Ed Meskys (1936-2021)

Hugo-winning fanzine editor Ed Meskys, a co-founder of American Tolkien fandom, died of a heart attack on July 25 at the age of 85.

Fred Lerner, who received the news from Ed’s wife, Sandy, adds that Ed “had been in declining health for some time, but was in good spirits when I visited him and Sandy two months ago. I first met Ed 58 years ago and have treasured my friendship with him ever since.”

Meskys found fandom in 1955 and joined a local sf club. He was then 19 and living in the Bay Area of California. During the Sixties he moved to New York (where he joined the Lunarians), then to New Hampshire, his home for the rest of his life.

Ed was born in Brooklyn in 1936 of parents born in Lithuania. His father was displaced by WWI in 1917. His father later married and brought his mother from over from Lithuania in 1930. Meskys spoke Lithuanian at home and learned English as second language when started school. In 1962, Ed took a job at the Lawrence Radiation Labs in Livermore, California, where he had a “Q” (nuclear weapons) security clearance. He also held summer jobs at Fort Monmouth NJ (secret clearance) and NASA Goddard Institute for Space Studies. He has a BS (cum laude) and MS in Physics from St. John’s University in New York. He preferred teaching to research and started at Belknap College in Center Harbor, NH in 1966.

Andrew Porter remembers meeting Ed at the Open ESFA meetings in New York more than 60 years ago. “Perhaps the first fan I ever met. A good friend for all this time. So many memories of Ed, ranging from his fanzines (including Hugo Award-winning Niekas) to his enthusiasm for all things Gilbert & Sullivan, his days at Livermore Radiation Labs [in California], where he worked on designing A-bombs, his enthusiasm for the NYC subway system, his booming voice, his passion for Lithuanian food, his ability, after he became blind, to see us as we were when he was sighted, not as we’ve aged to become, his many service dogs which doubled as vacuum cleaners for any food on the floor at parties…”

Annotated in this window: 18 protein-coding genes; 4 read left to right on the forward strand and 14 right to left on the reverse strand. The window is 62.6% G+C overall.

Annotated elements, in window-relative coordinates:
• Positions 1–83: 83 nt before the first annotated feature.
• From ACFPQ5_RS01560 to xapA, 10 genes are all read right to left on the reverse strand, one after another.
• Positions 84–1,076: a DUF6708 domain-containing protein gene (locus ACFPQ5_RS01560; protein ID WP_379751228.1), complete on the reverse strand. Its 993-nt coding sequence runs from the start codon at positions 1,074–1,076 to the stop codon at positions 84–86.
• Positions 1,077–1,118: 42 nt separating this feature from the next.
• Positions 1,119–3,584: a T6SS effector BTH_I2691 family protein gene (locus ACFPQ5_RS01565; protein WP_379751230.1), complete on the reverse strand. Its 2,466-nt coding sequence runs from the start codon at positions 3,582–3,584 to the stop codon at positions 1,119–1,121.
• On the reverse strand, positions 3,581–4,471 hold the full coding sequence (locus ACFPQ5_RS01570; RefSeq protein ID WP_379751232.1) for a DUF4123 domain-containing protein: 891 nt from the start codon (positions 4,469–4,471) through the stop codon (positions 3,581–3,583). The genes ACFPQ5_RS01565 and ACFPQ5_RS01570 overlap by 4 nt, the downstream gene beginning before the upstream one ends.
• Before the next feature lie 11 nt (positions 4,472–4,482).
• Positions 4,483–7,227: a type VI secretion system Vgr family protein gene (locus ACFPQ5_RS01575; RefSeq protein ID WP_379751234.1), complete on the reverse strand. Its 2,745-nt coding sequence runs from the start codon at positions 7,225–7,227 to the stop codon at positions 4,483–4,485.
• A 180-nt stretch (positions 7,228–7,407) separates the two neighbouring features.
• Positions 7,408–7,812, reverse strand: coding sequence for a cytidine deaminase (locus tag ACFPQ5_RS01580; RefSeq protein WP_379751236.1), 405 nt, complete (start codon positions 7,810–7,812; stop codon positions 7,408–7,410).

Ed became fully blind in 1971 from a detached and torn retina in his remaining eye, having previously lost sight in the other one in 1953 due to juvenile diabetes. He learned to navigate with the help of a guide dog, and over the years these dogs, who allowed Ed to keep going to conventions, became fannish friends, too. They were mourned when they reached the end of their lives — the 1972 Worldcon’s daily newzine reported there would be a wake for Ed’s old guide dog “Judge” who’d previously been put down because of cancer of the spleen. Ed’s last dog, “Gyro,” died in 2016 — a dog given the public name of “Killer Dog” (to avoid having people call to him when they shouldn’t), which also recognized the dog’s reputation for destroying toy Teddy Bears.

NIEKAS. In 1962, Meskys gave his existing apazine a new name — Niekas — and a new mission: “Since there was no Tolkien fanzine being published I decided to devote Niekas to Tolkien and try to run at least one Tolkien related piece in each issue.” The name itself had nothing to do with Tolkien, but was an inside joke whose meaning Ed enjoyed explaining with a story. Peggy Rae McKnight (later Sapienza) began publishing Etwas in 1960; “We traded fanzines at the time, her Etwas (German for something) for my Niekas (Lithuanian for nothing).”

Meskys had a series of co-editors on Niekas. Anne Chatland worked on the early issues. Felice Rolfe (later Maxam) co-edited the issues that gained a Hugo nomination in 1966 and won the Best Fanzine Hugo in 1967. Two decades later the issues Ed produced with Mike Bastraw, Anne Braude, and Todd Frazier also received a Hugo nomination in 1989. Frazier continued to help with Niekas until he died in 2012.